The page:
Posted by Tamara
Connecticut employers need to be aware of a case in federal court involving religious discrimination. After 9/11 an Islamic woman was fired from Alamo car rental in Phoenix for not removing her headscarf. She argued her scarf had been approved by her boss. In addition, prior to 9/11, the employee had been permitted to wear the scarf that bore the Alamo logo. The case went to court, and the judge ruled that making an exception to the dress code to allow the scarf was a reasonable accommodation and awarded the employee $250,000.
Unfortunately, after the 9/11 tragedy cases of religious discrimination against Muslims in Connecticut and elsewhere rose sharply. Another case involved two county government employees in Pennsylvania. The Islamic men were required by their religion to wear beards, but the county required all male workers to be clean-shaven. When the Islamic workers refused to shave, they were disciplined. The case went to court and the judge ruled in favor of the workers. In this case, making an exception to the dress code constituted a reasonable accommodation.
If, however, the beards had posed a safety hazard to the workers, to their colleagues or to the public, the company would be legally within its rights to forbid them.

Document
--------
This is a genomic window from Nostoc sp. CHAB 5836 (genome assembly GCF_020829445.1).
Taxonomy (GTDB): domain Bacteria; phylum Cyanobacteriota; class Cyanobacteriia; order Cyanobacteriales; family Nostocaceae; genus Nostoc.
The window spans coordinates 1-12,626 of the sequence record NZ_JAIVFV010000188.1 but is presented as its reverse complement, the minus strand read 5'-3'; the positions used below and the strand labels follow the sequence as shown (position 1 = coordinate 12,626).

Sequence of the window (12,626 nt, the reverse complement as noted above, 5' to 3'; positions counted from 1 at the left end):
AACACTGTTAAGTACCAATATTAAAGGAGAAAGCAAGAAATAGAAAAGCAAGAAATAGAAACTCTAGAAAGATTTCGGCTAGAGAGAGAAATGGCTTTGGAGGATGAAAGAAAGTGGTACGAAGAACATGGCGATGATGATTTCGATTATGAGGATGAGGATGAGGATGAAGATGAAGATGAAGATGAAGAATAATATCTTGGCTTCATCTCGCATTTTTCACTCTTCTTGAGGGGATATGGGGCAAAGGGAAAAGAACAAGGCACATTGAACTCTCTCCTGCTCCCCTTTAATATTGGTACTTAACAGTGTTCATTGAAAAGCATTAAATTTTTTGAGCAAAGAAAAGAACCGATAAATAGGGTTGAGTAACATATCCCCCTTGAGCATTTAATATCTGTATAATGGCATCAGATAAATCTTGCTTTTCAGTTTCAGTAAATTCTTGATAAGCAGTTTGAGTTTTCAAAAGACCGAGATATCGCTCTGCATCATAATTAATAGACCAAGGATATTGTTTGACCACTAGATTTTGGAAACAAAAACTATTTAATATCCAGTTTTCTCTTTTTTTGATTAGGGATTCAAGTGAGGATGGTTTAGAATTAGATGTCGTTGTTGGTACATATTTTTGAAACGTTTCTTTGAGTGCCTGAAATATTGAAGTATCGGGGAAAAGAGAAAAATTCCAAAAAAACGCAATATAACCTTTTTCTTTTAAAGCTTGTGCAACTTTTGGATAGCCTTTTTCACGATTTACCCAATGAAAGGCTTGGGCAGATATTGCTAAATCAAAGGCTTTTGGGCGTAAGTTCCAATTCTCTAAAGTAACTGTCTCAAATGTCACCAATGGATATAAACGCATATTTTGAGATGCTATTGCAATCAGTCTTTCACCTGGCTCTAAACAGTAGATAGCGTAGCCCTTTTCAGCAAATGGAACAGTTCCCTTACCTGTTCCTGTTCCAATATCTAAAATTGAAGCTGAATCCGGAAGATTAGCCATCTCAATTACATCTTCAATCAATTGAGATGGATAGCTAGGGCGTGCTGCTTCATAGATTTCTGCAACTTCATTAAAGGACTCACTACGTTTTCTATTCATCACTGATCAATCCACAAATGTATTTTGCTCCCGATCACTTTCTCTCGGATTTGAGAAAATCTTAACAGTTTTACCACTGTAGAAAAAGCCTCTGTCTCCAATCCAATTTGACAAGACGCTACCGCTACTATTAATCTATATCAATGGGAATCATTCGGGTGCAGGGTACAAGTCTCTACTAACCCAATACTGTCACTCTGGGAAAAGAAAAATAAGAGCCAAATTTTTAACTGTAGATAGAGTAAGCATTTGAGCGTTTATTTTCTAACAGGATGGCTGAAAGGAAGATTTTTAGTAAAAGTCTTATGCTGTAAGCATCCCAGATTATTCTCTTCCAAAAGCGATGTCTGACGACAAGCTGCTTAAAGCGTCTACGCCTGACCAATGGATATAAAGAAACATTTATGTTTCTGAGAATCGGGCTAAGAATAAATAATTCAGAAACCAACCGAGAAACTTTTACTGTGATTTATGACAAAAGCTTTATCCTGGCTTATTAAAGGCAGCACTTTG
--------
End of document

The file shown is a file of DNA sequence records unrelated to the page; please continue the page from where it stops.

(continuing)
Federal law expects employers to make these “reasonable accommodations” for a worker’s sincerely held religious beliefs. These accommodations could include amending the dress code, the worker’s schedule, working conditions or hours. For example, a company could allow a Jewish employee to take off on Rosh Hashanah. If the company operates 24/7, that worker might be required to work on Christmas Day instead. In other organizations, the worker may simply be permitted an additional unpaid day off.
Title VII of the Civil Rights Act of 1964 is the relevant federal law. Under Title VII, employers cannot discriminate against a worker because of his or her color, race, gender, national origin or religion. The law applies to employees with “sincerely held” beliefs. It does not allow a worker to claim to be Jewish for Yom Kippur and then claim to be Christian in December for Christmas.
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